Researchers at Ohio State Universtiy have developed a small, dime-sized silicone device - known as Tissue Nanotransfection - that uses nanotechnology to reprogram a person's cells.
"Seven days later, we saw new vessels and 14 days later, we saw [blood flow] through the whole leg", said Sen.
In one experiment, a badly damaged mouse leg was saved by the technology creating new blood vessels in tissue that had previously been lacking blood flow.
Researchers also said that the TNT is not limited on skin cells.
If successful, this would be the first time that cells were reprogrammed in a living body, a scientific breakthrough.
The Guardian said that, according to researchers, this turns the patients' skin into a "bioreactor", allowing it to fix damaged tissue in the applied area or at another site on the body. "We have shown that skin is a fertile land where we can grow the elements of any organ that is declining", Dr. Chandan Sen, director of Ohio State's Center for Regenerative Medicine & Cell Based Therapies, said in a press release.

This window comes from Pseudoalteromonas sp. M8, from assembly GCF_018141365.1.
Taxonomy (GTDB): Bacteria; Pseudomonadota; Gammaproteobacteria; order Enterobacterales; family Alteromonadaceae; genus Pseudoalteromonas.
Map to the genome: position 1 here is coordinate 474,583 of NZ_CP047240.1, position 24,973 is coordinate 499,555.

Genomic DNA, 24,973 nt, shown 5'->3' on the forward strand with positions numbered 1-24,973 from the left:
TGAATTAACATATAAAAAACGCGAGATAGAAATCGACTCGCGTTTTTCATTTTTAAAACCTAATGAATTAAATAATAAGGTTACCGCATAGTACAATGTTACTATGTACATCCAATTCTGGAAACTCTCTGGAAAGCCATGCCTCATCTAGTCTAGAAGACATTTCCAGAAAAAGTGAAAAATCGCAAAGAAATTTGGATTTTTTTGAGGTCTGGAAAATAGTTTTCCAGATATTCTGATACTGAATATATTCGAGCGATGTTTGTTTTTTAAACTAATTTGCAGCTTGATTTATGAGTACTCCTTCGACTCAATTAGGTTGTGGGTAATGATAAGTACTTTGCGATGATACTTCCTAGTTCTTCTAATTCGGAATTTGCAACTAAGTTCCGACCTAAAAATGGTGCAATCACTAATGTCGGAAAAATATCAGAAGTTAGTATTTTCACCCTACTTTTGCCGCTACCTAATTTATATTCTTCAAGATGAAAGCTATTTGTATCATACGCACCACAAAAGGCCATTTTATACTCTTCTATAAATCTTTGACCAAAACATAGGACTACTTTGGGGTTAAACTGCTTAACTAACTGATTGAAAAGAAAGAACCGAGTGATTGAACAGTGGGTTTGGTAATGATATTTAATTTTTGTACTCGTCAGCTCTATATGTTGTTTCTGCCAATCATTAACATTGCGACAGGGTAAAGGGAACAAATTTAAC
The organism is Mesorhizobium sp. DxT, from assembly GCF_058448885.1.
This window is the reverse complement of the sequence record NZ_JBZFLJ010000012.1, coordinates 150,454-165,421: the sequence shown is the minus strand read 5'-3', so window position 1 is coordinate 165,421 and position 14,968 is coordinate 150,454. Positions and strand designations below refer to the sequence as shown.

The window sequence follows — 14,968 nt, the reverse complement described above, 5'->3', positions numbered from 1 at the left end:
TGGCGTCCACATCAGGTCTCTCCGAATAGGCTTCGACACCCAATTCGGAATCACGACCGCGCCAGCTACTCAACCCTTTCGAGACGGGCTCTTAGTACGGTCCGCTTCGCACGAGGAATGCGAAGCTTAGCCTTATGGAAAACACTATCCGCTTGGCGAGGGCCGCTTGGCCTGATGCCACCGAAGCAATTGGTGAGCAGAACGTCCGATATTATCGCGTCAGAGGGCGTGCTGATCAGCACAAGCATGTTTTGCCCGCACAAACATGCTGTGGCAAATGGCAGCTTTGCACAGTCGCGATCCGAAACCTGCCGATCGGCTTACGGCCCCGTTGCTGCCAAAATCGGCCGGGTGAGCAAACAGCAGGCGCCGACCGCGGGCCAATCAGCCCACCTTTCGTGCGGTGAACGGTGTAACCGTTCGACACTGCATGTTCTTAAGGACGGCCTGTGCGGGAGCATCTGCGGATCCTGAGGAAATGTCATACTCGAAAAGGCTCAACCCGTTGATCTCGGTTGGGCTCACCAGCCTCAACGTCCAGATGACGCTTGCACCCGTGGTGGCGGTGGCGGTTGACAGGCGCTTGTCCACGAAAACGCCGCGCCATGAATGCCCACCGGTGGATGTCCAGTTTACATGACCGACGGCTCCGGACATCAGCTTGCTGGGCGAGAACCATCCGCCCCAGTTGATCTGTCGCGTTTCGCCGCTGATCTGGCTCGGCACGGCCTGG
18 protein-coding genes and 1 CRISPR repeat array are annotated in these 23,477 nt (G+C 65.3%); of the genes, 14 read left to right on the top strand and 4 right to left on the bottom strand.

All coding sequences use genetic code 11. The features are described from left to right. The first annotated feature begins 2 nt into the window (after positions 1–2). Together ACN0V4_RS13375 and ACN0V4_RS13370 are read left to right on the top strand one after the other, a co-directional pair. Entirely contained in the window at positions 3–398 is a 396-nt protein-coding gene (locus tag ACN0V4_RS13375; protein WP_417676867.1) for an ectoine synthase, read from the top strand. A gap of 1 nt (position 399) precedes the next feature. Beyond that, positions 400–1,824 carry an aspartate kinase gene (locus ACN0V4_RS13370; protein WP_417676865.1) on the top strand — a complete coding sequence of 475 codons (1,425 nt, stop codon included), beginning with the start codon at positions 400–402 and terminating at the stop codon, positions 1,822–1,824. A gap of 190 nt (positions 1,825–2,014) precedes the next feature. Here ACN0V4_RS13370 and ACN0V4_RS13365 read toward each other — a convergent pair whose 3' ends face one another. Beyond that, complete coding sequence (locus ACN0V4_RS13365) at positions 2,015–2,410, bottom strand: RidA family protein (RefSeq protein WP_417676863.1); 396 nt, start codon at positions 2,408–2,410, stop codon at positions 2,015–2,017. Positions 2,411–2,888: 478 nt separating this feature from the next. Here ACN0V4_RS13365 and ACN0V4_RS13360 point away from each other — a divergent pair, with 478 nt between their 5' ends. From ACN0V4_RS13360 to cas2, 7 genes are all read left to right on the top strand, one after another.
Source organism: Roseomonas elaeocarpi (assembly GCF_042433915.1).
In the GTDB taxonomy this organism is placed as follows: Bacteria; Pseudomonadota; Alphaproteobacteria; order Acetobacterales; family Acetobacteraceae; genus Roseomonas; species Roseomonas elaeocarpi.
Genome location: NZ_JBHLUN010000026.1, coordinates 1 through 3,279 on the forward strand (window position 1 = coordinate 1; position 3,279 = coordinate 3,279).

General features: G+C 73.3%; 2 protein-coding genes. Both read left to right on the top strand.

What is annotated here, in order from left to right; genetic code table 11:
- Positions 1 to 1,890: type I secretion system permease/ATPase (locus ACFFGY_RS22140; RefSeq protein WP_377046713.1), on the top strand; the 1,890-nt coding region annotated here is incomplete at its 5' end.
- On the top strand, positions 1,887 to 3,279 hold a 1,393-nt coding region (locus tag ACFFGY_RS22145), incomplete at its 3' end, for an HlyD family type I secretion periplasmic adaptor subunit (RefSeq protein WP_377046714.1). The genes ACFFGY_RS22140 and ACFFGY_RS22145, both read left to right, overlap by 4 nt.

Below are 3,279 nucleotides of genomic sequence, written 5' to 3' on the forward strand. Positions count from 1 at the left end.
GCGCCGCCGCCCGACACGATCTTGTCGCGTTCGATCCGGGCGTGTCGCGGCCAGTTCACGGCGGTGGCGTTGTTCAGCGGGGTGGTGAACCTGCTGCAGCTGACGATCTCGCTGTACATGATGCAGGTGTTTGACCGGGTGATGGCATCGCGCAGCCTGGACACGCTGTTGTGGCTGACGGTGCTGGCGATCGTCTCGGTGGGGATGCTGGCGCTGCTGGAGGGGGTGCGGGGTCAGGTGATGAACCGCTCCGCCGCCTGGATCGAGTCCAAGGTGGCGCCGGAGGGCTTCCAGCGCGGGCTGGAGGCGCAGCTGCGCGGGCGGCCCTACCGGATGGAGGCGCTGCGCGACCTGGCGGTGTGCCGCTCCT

"This is hard to imagine, but it is achievable, successfully working about 98% of the time". In lab tests, the technology was able to reprogramme skin cells in the live body into nerve cells that were injected into brain-injured mice to help them recover from stroke.
In a series of lab tests, researchers from Ohio State University Wexner Medical Center applied the chip to the injured legs of mice that vascular scans showed had little to no blood flow. Additionally, this technology does away with the need to use viruses as a delivery system for the new cells.
Scientists said the procedure is non-invasive and does not require a laboratory, meaning it could be used in hospitals and GP surgeries.
"By using our novel nanochip technology, injured or compromised organs can be replaced".
The concept is very simple, adds co-author James Lee: "As a matter of fact, we were even surprised how it worked so well". Researchers grew brain cells on the skin surface of a mouse, harvested them and then injected them into the brain. For a long time researchers have tried to come up with a mechanism that could treat and even fix brain injuries.
Since the method uses a patient's own cells and does not depend upon medication, the Researchers anticipate it to be approved for human trials by the end of the year.